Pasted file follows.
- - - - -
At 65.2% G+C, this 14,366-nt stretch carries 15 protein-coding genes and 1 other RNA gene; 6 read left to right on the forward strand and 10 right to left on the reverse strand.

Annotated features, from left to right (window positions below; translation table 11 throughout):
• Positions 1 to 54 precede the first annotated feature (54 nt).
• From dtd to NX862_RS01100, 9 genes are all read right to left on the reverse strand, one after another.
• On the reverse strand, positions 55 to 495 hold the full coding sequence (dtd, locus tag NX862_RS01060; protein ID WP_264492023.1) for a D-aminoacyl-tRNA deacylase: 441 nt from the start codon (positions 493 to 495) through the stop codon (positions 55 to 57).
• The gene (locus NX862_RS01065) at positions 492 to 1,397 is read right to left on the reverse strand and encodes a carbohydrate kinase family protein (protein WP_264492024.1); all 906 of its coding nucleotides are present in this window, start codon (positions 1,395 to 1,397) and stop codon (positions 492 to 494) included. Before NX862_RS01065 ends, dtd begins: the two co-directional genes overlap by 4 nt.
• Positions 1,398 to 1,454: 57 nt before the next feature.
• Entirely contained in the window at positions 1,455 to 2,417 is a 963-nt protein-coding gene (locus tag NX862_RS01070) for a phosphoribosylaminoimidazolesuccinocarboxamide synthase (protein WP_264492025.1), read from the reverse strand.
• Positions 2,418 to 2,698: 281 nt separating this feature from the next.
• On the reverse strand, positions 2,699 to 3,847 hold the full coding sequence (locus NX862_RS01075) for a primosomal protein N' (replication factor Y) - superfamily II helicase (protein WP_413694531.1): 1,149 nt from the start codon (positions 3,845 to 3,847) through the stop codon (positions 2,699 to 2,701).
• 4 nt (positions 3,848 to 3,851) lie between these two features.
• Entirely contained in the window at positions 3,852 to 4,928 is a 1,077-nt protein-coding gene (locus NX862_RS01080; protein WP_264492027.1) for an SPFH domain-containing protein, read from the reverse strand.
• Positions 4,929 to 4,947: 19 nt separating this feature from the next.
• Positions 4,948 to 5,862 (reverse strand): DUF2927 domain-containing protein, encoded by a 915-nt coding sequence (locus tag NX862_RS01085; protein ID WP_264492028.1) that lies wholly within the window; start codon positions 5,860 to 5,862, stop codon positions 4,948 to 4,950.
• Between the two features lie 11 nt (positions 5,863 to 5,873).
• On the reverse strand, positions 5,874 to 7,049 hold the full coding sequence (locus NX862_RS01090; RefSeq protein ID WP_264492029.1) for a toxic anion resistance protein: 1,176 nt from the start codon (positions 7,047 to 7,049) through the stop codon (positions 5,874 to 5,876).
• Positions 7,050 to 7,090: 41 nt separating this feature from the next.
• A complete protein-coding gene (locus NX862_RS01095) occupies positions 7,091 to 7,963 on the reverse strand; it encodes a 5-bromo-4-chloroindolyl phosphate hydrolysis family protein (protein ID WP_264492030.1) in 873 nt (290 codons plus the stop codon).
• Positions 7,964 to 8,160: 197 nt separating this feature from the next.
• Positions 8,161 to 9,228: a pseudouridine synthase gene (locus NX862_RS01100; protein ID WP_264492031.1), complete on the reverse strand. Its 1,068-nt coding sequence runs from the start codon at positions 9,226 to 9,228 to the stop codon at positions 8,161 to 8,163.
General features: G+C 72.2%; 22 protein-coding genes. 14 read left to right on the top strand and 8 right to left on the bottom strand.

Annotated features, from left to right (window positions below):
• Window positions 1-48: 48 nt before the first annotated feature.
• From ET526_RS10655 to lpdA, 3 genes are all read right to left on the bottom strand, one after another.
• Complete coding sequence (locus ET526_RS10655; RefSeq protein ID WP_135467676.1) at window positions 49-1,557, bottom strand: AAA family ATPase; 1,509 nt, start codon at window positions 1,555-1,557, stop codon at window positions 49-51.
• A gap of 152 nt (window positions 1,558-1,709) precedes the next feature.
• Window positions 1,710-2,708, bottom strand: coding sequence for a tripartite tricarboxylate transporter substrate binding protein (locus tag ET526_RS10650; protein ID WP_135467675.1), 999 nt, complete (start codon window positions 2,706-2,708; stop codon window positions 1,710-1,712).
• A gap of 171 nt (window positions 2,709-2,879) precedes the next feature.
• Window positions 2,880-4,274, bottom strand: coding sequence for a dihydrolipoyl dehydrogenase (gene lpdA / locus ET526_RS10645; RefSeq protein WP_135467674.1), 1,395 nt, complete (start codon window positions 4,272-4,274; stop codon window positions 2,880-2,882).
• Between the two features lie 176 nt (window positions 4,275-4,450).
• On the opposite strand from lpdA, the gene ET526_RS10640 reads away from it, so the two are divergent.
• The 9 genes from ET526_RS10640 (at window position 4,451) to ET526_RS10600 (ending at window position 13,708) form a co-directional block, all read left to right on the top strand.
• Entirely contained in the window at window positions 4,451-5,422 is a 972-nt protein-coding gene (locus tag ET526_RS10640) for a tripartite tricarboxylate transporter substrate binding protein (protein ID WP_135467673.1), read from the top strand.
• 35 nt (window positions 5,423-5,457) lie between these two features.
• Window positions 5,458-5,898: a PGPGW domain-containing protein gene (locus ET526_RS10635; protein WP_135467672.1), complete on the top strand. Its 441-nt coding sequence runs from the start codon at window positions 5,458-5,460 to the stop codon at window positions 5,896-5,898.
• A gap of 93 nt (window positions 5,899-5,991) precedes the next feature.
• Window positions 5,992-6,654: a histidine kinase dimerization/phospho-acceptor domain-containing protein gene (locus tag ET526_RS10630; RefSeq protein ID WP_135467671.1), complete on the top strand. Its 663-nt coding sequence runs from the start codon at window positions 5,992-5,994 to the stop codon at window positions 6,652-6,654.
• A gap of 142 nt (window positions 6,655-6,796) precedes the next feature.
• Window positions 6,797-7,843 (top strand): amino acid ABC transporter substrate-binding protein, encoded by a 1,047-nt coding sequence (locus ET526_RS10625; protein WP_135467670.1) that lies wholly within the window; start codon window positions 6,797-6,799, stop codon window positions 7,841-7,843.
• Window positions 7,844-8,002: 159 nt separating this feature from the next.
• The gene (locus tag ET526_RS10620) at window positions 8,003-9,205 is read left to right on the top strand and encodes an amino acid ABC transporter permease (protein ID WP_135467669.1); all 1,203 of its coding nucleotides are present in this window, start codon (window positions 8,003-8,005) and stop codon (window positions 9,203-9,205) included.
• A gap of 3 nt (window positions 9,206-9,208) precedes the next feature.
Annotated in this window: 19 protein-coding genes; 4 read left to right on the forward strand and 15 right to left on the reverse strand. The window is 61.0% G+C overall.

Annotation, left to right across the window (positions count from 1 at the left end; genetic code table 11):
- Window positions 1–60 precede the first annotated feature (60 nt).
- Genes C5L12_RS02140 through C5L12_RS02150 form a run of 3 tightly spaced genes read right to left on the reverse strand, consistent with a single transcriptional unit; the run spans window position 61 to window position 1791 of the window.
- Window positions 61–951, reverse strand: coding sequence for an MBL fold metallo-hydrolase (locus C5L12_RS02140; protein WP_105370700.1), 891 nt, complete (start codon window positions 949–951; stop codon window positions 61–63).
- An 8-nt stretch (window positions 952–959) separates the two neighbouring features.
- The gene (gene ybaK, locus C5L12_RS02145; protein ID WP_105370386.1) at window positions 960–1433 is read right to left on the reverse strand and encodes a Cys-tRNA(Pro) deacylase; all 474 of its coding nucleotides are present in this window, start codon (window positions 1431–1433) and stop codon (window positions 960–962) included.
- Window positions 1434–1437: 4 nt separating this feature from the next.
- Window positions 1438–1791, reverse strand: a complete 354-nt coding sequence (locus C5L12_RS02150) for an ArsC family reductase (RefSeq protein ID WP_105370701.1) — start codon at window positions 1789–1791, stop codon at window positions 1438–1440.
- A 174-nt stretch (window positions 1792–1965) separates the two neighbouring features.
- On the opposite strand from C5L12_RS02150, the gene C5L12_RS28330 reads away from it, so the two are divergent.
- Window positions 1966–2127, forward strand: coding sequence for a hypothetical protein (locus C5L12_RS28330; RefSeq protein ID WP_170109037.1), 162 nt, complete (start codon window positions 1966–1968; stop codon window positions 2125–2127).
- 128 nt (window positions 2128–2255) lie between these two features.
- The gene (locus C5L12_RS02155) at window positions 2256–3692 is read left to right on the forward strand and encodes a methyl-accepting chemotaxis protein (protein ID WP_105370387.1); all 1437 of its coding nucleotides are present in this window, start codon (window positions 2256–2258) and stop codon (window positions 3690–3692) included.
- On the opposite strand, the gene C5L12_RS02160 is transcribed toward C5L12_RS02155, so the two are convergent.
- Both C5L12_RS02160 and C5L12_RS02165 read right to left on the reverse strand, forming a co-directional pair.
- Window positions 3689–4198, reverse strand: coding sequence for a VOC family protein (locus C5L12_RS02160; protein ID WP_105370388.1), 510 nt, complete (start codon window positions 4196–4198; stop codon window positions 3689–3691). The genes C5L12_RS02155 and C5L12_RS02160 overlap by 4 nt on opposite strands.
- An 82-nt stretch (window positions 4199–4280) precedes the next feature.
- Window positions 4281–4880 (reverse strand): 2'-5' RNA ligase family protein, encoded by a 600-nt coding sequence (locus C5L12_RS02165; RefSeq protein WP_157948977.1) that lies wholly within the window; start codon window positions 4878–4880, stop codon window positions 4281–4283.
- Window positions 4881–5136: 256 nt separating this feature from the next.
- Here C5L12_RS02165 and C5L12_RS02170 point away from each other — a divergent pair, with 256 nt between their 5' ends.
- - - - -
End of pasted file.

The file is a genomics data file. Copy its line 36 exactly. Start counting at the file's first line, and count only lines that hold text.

• A gap of 93 nt (window positions 5,899-5,991) precedes the next feature.